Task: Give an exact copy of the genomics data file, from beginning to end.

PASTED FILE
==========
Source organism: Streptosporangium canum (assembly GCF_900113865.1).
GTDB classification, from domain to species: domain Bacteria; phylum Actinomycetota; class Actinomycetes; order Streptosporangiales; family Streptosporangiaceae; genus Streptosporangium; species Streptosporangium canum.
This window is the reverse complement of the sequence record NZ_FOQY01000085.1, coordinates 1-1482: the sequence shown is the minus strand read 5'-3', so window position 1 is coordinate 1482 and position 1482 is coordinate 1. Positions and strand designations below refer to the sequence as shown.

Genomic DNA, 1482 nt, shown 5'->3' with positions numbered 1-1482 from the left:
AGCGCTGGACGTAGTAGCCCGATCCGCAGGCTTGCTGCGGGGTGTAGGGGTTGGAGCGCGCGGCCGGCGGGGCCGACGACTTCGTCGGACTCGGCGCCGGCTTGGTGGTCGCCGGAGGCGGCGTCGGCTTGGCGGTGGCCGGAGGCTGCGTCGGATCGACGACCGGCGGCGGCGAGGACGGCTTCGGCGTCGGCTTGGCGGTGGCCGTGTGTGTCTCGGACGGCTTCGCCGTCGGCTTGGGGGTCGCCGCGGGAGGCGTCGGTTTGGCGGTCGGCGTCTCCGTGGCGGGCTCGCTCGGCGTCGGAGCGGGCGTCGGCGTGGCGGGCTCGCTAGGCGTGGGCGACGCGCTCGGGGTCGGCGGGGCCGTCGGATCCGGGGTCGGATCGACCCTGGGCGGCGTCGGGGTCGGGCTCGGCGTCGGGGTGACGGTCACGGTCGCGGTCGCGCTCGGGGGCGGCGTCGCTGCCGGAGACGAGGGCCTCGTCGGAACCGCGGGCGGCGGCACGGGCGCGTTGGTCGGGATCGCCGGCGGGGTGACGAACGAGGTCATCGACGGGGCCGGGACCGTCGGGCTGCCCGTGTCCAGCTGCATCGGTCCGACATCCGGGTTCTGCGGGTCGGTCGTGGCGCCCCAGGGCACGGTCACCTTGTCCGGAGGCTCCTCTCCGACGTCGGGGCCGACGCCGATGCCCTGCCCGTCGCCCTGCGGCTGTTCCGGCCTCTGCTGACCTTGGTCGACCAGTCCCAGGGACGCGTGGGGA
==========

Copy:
Source organism: Streptosporangium canum (assembly GCF_900113865.1).
GTDB classification, from domain to species: domain Bacteria; phylum Actinomycetota; class Actinomycetes; order Streptosporangiales; family Streptosporangiaceae; genus Streptosporangium; species Streptosporangium canum.
This window is the reverse complement of the sequence record NZ_FOQY01000085.1, coordinates 1-1482: the sequence shown is the minus strand read 5'-3', so window position 1 is coordinate 1482 and position 1482 is coordinate 1. Positions and strand designations below refer to the sequence as shown.

Genomic DNA, 1482 nt, shown 5'->3' with positions numbered 1-1482 from the left:
AGCGCTGGACGTAGTAGCCCGATCCGCAGGCTTGCTGCGGGGTGTAGGGGTTGGAGCGCGCGGCCGGCGGGGCCGACGACTTCGTCGGACTCGGCGCCGGCTTGGTGGTCGCCGGAGGCGGCGTCGGCTTGGCGGTGGCCGGAGGCTGCGTCGGATCGACGACCGGCGGCGGCGAGGACGGCTTCGGCGTCGGCTTGGCGGTGGCCGTGTGTGTCTCGGACGGCTTCGCCGTCGGCTTGGGGGTCGCCGCGGGAGGCGTCGGTTTGGCGGTCGGCGTCTCCGTGGCGGGCTCGCTCGGCGTCGGAGCGGGCGTCGGCGTGGCGGGCTCGCTAGGCGTGGGCGACGCGCTCGGGGTCGGCGGGGCCGTCGGATCCGGGGTCGGATCGACCCTGGGCGGCGTCGGGGTCGGGCTCGGCGTCGGGGTGACGGTCACGGTCGCGGTCGCGCTCGGGGGCGGCGTCGCTGCCGGAGACGAGGGCCTCGTCGGAACCGCGGGCGGCGGCACGGGCGCGTTGGTCGGGATCGCCGGCGGGGTGACGAACGAGGTCATCGACGGGGCCGGGACCGTCGGGCTGCCCGTGTCCAGCTGCATCGGTCCGACATCCGGGTTCTGCGGGTCGGTCGTGGCGCCCCAGGGCACGGTCACCTTGTCCGGAGGCTCCTCTCCGACGTCGGGGCCGACGCCGATGCCCTGCCCGTCGCCCTGCGGCTGTTCCGGCCTCTGCTGACCTTGGTCGACCAGTCCCAGGGACGCGTGGGGA